Viewpoint: Qui tam suits and you

March 20, 2006

Two married pharmacists working for one of the largest PBMs,Caremark, filed a qui tam lawsuit in 2004 against their employer.They alleged Caremark had defrauded a Florida health plan forretired state workers by switching Rxs to higher-priced drugswithout permission and failing to give the health plan credit fordrugs that were returned unopened by customers.

Two married pharmacists working for one of the largest PBMs, Caremark, filed a qui tam lawsuit in 2004 against their employer. They alleged Caremark had defrauded a Florida health plan for retired state workers by switching Rxs to higher-priced drugs without permission and failing to give the health plan credit for drugs that were returned unopened by customers.

A federal official said the government has about 150 fraud cases-many of them qui tam suits-pending that involve more than 500 different drugs. To date, drugmakers have paid about $2.5 billion to settle allegations involving Medicaid and Medicare billing.

FCA allows private citizens who are aware of fraud against the federal government to sue any individual or company that is defrauding the government and recover funds on the government's behalf through a qui tam suit.

If a pharmacy switched a Medicare or Medicaid beneficiary from a lower-priced or generic drug to a higher-priced or brand drug to increase profits or for nonmedical reasons, the pharmacy could be sued under FCA. More than $9.5 billion have been returned to the U.S. Treasury as a result of qui tam suits since 1986.

Generally the qui tam process works this way: An individual who is aware of healthcare fraud files a qui tam suit "under seal," which means no one but the government is told about the suit. This gives the government time to investigate without tipping off the defendant. It then must decide whether to join the case. FCA specifies that the seal may last for 60 days, but it can be extended with the court's permission. If the government decides to join the case, the whistle-blower and his or her attorney work with the Justice Department to pursue the matter. If the government declines to intervene, the whistle-blower and his or her attorney can pursue the suit on their own.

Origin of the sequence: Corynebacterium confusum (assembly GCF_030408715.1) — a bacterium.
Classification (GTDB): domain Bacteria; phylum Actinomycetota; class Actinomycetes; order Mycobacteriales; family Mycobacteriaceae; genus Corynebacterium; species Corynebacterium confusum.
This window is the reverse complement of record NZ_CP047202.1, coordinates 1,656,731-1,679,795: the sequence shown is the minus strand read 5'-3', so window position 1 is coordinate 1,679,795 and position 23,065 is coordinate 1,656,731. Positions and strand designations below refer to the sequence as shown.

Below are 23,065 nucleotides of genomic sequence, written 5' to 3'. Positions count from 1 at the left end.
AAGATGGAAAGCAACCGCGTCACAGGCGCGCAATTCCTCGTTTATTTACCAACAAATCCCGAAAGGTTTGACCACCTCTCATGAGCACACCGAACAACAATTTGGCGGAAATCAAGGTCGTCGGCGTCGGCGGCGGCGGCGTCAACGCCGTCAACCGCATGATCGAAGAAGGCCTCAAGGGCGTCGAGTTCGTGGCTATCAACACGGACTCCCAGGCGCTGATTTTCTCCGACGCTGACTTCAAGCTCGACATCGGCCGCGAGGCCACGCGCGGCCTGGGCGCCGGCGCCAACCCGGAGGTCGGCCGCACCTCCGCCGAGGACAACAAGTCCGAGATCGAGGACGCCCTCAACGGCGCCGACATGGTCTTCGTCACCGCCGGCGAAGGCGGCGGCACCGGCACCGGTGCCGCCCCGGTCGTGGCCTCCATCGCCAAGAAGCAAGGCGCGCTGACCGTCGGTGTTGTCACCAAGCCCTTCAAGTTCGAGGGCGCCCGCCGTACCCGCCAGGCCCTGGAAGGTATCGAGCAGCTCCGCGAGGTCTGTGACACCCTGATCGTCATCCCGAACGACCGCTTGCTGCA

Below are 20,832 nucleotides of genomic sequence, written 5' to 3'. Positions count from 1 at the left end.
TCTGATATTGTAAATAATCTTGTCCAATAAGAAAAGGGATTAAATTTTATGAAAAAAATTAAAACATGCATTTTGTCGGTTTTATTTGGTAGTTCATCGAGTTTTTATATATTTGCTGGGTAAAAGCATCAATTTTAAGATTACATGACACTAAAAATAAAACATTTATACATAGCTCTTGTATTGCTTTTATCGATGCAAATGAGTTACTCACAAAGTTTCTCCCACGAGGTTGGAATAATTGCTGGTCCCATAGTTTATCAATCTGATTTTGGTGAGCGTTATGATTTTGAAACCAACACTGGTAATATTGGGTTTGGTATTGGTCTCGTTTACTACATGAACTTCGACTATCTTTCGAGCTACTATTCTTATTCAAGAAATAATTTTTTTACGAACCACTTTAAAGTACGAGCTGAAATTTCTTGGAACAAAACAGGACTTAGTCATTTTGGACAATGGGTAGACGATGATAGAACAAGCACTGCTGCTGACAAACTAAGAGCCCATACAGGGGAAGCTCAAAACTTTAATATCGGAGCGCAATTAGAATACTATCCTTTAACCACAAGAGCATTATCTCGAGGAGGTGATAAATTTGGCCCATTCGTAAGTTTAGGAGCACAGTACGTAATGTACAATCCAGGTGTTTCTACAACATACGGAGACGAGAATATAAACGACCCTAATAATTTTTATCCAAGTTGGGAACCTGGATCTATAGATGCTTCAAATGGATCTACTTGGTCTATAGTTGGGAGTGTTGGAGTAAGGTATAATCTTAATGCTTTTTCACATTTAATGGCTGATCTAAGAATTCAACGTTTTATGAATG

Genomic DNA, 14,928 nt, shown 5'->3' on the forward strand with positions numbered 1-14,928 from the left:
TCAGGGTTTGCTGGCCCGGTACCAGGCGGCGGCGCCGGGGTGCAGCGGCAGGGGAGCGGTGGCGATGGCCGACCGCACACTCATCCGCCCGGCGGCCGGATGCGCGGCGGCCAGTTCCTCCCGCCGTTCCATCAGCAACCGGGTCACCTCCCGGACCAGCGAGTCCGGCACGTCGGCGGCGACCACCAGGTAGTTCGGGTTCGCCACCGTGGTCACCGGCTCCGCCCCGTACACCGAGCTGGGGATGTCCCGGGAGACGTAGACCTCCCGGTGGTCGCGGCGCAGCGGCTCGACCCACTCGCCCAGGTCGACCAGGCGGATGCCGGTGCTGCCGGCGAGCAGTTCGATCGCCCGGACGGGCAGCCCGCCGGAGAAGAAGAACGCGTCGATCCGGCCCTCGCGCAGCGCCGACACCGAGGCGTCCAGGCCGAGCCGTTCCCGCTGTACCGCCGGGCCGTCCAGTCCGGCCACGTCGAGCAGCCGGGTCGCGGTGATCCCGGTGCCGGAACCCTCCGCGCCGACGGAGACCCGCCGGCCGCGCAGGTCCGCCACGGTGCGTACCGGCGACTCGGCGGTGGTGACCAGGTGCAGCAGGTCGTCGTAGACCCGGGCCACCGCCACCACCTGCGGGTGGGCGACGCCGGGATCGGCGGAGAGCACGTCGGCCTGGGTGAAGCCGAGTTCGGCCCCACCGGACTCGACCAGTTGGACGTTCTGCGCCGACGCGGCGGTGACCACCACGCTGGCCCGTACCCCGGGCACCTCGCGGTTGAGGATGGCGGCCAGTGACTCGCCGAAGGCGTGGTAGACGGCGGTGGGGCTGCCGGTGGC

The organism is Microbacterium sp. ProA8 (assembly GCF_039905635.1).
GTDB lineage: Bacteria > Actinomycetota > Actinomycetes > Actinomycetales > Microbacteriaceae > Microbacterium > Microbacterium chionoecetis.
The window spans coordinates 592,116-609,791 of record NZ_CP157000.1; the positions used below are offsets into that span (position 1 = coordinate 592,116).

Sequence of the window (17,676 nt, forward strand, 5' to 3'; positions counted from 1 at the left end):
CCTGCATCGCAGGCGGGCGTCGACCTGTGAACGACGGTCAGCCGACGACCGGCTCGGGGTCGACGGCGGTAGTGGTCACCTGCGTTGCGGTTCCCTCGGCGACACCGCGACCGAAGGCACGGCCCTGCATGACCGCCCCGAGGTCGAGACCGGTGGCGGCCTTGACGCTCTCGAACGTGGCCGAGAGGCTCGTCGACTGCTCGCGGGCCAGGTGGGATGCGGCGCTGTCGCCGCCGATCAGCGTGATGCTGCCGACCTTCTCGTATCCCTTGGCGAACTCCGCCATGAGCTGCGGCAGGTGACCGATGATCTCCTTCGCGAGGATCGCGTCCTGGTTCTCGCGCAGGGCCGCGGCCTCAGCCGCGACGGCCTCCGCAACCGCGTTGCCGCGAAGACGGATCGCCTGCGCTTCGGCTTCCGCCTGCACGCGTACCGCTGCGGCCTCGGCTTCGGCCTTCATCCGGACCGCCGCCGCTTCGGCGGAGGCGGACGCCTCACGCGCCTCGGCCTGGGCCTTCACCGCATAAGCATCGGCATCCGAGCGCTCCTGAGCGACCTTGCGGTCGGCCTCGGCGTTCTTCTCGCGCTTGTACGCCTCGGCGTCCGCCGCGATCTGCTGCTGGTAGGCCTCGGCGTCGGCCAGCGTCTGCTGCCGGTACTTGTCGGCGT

FCA offers whistle-blowers some job protection. If they are retaliated against for filing a qui tam suit, they may be entitled to reinstatement of their job and two times the amount of back pay plus interest. They can also file a wrongful termination suit in state court.

Under FCA, liable defendants must pay three times the government's losses plus a fine for each false claim. Whistle-blowers are entitled by law to 15% to 25% of the recovery that results from their qui tam suits if the government joins the case. If the government doesn't join the case, the maximum recovery increases to 30%. Whistle-blowers whose qui tam cases have been successful have been awarded a total of more than $1.4 billion.

Pharmacists should be aware that whenever a drugmaker offers inducements to switch drugs, the drug company could be liable under FCA. The pharmacy and R.Ph. also could be liable if they accepted such inducements. If such inducements are unreported by the manufacturers, Medicaid "best price" violations also may be implicated. Other ways in which pharmacists may be liable include billing Medicare or Medicaid for returned or unclaimed items and then reselling the drug and billing again. Pharmacies that short-fill or dilute Rxs are also in jeopardy of FCA liability. In addition, inflating or improperly editing reimbursement claims may create FCA liability. With the introduction of Part D prescription plans, observers expect to see new areas of fraud, such as misstating risk corridor and true out-of-pocket (TrOOP) cost calculations.

If a pharmacist suspects Medicare or Medicaid fraud, he or she should consider consulting an attorney who has experience with qui tam cases and such fraud. Reputable attorneys won't charge for preliminary discussions and will take qui tam cases on a contingency basis, meaning they'll share a percentage of the reward but won't get paid if the case is unsuccessful. While there can be many risks for whistle-blowers, the satisfaction of stopping fraud and the financial rewards of a successful qui tam suit can help compensate for those risks.

THE AUTHOR is an attorney with the Washington, D.C.-based law firm of Phillips & Cohen LLP.